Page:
In the week ending February 20, the advance figure for seasonally adjusted initial claims was 730,000, a decrease of 111,000 from the previous week's revised level. The previous week's level was revised down by 20,000 from 861,000 to 841,000. The 4-week moving average was 807,750, a decrease of 20,500 from the previous week's revised average.
To be sure, this is a welcome improvement, especially after the data from the last several weeks. That said, today's new figure is still higher than the tallies we saw in November, and this is the 49th consecutive week in which the number of Americans filing for unemployment benefits was worse than at any time during the Great Recession.
In other words, if opponents of President Joe Biden's proposed COVID relief package, which the White House refers to as the "American Rescue Plan," see this report as proof that such a bill is now unnecessary, they are mistaken.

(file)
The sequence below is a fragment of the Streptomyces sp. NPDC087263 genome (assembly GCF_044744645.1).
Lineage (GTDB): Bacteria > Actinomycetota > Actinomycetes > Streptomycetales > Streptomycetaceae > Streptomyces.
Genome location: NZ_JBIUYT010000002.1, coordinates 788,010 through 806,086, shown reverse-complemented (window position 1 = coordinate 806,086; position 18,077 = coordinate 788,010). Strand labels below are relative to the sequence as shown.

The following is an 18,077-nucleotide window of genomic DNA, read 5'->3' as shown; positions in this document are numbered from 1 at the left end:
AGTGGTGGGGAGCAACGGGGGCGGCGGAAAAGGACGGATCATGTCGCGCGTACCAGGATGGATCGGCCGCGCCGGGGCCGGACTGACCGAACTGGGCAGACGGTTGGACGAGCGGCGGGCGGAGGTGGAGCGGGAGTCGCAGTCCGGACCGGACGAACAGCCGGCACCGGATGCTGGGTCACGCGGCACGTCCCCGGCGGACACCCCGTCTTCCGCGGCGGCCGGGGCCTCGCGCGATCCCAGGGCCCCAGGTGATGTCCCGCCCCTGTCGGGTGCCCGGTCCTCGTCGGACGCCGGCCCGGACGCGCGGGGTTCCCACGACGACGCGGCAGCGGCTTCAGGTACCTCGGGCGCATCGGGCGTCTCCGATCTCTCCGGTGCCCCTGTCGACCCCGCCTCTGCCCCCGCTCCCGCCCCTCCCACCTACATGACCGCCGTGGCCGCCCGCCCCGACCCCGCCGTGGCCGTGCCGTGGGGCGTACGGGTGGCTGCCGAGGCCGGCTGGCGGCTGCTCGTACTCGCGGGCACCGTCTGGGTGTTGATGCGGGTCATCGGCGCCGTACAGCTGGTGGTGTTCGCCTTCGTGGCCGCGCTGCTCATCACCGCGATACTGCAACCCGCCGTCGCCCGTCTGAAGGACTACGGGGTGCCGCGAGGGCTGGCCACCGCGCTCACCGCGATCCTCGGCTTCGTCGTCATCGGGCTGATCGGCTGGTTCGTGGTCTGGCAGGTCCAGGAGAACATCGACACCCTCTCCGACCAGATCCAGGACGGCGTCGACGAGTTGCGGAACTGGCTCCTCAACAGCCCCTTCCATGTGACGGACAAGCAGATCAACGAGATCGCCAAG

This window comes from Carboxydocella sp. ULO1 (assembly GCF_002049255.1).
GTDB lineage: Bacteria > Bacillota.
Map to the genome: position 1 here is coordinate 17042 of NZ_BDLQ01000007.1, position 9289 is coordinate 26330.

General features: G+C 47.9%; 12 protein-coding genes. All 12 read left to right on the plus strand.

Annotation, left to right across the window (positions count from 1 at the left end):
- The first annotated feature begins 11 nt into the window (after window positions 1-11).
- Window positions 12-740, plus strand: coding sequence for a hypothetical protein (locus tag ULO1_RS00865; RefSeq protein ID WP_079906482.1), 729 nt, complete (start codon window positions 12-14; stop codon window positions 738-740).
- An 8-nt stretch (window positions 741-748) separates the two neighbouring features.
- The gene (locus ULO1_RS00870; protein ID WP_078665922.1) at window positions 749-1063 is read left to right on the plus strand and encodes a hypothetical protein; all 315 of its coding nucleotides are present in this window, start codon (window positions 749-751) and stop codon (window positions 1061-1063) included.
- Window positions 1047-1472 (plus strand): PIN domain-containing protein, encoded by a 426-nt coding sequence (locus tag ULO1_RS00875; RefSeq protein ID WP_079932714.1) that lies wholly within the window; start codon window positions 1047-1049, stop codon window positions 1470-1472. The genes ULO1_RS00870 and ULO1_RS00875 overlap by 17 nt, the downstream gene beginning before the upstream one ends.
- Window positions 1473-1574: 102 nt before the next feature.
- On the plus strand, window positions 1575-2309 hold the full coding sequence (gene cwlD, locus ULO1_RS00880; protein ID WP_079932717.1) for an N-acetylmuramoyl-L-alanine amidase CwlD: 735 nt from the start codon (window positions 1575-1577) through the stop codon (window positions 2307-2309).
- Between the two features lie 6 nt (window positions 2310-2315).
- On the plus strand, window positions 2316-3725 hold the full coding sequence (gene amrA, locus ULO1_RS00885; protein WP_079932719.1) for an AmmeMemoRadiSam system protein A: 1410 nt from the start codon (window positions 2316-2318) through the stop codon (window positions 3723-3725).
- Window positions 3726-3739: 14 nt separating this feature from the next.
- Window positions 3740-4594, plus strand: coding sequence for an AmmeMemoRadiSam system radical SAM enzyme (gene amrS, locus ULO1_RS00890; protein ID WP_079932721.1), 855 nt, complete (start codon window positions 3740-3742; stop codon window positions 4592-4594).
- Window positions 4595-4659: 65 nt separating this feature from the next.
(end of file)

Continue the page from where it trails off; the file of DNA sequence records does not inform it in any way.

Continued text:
Indeed, Federal Reserve Chair Jerome Powell hasn't explicitly endorsed the Democratic proposal, but in Capitol Hill testimony on Tuesday, he reminded lawmakers that the economy is far from healthy.
There are still deep holes in the economy, Powell told the Senate Banking Committee, pointing to high unemployment and the recession's disproportionate impact on Black and Hispanic Americans and women. [...]Economic activity rebounded in the summer after much of the economy reopened from spring shutdowns. But that momentum "slowed substantially," Powell said, with sectors that rely on person-to-person contact, like hospitality and entertainment, enduring the worst blows. That burden has also largely fallen on low-wage workers, Black and Hispanic Americans and other minority groups, Powell said.
He added, "There's a long way to go," he said.
To that end, the Democratic-led House is scheduled to vote tomorrow on the ambitious relief package. It's expected to pass.